Edmonton Journal

Fake help for consumers

Ottawa’s ‘price transparen­cy’ act is absurd


Canadian shoppers have long suffered from higher prices on some consumer goods relative to other countries. For many Canadians, the price difference­s are most noticeable when they shop in the United States.

In an attempt to “remedy” the difference­s, the federal government has introduced legislatio­n, the so-called “Price Transparen­cy Act.” It will force retailers to explain why Canadian prices are sometimes higher than American ones for the same products.

Industry Minister James Moore, who announced the proposed law, used over-thetop language from historic civil rights struggles to describe the occasional U.S.-Canada price gap. He calls difference­s between U.S. and Canadian retail prices “geographic price discrimina­tion.” Moore admits other factors lead to higher Canadian prices — what he calls “legitimate costs of doing business” in Canada. But he claims the entire gap between U.S. and Canadian price tags cannot be explained by “legitimate” input costs.

The act, if it becomes law, will allow the government­appointed Commission­er of Competitio­n to force retailers to disclose “evidence,” which might “expose discrimina­tory pricing practices.”

Step back for a moment and consider the legislativ­e absurdity. What counts as “legitimate pricing?” How many twisted investigat­ions will this act produce?

Suppose a retailer’s margin on Widget X is 10 per cent in the United States and 12 per cent in Canada. Any number of factors could explain the difference.

For example, perhaps the middleman between the wholesaler and the retailer is subject to higher property taxes in one Canadian city vis-a-vis a competitor south of the border.

To think a government is remotely capable of collecting and properly collating this type of comparativ­e informatio­n assumes a degree of specific knowledge that government­s do not possess. Why? Because millions of business decisions are made daily and are impossible to track.

All of this, however, ignores one significan­t reason why some prices in Canada are higher than those in the U.S.: government policy.

For example, as economist Ross McKitrick found recently, for large industrial users, electricit­y rates in Chicago in 2012 were 6.12 cents per kilowatt hour. Rates in Toronto were about double that. Much of Ontario’s rising electricit­y rates are due to ill-advised and expensive government-mandated feed-in tariffs for wind power and other expensive types of power. That matters to manufactur­ers in the Greater Toronto Area when they face American competitor­s, and has an obvious effect on price.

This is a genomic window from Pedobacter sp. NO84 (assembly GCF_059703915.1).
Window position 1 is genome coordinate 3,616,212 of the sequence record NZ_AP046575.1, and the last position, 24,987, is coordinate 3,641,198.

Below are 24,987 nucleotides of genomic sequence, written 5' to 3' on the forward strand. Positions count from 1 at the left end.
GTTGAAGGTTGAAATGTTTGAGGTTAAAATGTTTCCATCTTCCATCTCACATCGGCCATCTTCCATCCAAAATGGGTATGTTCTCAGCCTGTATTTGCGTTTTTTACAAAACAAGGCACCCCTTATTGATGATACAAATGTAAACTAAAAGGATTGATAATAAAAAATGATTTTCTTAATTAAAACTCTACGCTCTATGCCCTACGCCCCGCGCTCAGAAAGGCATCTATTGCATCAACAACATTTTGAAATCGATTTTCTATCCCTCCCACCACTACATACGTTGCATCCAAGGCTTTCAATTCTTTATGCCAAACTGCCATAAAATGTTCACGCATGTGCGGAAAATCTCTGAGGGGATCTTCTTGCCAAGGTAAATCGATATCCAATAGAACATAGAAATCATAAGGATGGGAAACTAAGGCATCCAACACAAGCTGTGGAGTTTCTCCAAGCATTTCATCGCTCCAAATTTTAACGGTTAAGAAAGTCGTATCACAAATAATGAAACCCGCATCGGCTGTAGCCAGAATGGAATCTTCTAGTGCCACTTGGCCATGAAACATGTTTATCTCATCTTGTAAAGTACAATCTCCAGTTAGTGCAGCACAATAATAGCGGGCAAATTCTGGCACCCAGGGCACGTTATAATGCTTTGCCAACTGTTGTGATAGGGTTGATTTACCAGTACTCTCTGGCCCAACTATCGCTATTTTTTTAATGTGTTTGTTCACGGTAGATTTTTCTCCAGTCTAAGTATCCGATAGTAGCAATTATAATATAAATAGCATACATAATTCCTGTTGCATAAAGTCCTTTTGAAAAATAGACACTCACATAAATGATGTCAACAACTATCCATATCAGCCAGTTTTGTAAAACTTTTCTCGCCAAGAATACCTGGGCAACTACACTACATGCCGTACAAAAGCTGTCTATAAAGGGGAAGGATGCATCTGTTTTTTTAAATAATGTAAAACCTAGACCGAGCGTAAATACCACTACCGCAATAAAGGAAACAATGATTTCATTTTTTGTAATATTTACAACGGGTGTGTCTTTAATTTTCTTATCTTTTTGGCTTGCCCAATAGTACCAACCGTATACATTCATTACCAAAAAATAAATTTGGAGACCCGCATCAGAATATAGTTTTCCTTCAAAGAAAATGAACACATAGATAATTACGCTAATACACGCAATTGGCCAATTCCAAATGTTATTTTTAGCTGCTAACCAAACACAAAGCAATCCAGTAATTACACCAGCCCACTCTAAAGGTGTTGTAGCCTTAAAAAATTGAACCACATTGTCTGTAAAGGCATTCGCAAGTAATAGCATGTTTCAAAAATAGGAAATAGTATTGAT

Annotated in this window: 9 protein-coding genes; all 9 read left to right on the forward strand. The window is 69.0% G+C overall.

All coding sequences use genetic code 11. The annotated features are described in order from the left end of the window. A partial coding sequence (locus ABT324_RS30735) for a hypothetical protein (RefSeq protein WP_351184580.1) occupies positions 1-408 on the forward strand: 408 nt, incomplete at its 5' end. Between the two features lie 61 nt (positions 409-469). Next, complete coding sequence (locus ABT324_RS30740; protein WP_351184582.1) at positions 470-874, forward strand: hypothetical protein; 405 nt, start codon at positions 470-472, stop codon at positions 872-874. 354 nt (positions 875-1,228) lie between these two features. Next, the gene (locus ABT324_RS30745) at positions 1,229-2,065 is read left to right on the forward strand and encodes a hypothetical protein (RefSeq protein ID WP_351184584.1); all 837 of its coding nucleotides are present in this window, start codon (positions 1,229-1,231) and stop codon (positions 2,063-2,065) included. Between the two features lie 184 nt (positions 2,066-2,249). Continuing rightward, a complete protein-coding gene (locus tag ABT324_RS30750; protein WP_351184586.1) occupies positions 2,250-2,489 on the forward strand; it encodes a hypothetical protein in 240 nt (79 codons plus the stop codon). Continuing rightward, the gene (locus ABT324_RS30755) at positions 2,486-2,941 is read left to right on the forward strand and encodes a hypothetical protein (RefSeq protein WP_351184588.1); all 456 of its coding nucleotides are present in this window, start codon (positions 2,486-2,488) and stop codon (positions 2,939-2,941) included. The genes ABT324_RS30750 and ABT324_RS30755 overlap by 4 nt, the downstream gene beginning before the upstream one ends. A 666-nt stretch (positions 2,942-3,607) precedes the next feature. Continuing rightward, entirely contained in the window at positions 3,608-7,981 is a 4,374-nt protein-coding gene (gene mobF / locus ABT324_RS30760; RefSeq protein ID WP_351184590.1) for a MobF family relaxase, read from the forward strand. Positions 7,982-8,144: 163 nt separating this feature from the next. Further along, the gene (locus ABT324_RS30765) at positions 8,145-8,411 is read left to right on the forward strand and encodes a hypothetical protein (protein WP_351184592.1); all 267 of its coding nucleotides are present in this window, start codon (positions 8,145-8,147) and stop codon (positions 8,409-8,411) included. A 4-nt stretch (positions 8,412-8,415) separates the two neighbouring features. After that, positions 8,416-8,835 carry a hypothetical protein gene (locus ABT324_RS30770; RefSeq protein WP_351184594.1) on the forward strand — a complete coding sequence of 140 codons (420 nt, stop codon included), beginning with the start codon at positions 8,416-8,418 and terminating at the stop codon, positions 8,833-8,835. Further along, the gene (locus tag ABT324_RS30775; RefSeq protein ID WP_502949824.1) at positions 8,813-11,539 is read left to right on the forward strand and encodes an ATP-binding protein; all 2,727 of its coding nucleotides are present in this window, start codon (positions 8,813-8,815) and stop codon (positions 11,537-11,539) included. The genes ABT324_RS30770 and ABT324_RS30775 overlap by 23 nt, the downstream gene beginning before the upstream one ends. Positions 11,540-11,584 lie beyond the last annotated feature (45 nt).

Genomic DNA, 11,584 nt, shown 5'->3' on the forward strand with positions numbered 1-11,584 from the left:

Or consider another issue: dairy and poultry products. Former Liberal MP Martha Hall Findlay estimates that Canadian consumers pay one and a half to three times more for milk, cheese, and other dairy and poultry products than they should because of federal “supply management” policy.

Supply management, which Americans do not face, restricts the supply of milk, cheese, eggs, chickens and the like, by limiting domestic production. Imports of these products are also discourage­d with tariffs that range from 202 per cent (skim milk) to 298 per cent (butter). Findlay estimates that each year, the average family pays $200 more than they should.

Maybe that doesn’t matter to some, but as economist Chris Sarlo has noted, wealthier households spend between five and 10 per cent of their income every year on food; low-income households spend almost one quarter of their income on groceries. So $1,000 in extra food costs over five years means a lot to poorer Canadian families. And government policy is to blame.

One last example: airline fares. Prices are kept high in Canada by a lack of competitio­n, thanks to federal government policy that prevents full cabotage. (Cabotage is where foreign airlines can pick up and drop off passengers in the same country.) Where it exists, in places like Europe, increased competitio­n and lower prices result from heightened price competitio­n, something the European Union has repeatedly noted.

The U.S. and Canada do not allow for full competitio­n, but Americans benefit from a bigger market given their much larger population. Thus, a continenta­l market in airline travel would serve passengers if an American airliner could compete head-tohead with Canadian airlines on our domestic routes. But the federal government, by policy, won’t allow it. The result: higher airline fares in Canada.

Electricit­y prices in Ontario. Dairy and poultry products. Airline fares. In each case, government­s keep costs high for Canadian consumers. It’s a safe bet that politician­s will not be called before the Commission­er of Competitio­n to explain their price-fixing schemes. Mark Milke is a senior fellow at the Fraser Institute and author of Canada’s Food Cartels Versus Consumers.

 ?? COLIN PERKEL/ CANADIAN PRESS ?? Industry Minister James Moore calls difference­s between U.S. and Canadian prices “discrimina­tion.”
COLIN PERKEL/ CANADIAN PRESS Industry Minister James Moore calls difference­s between U.S. and Canadian prices “discrimina­tion.”
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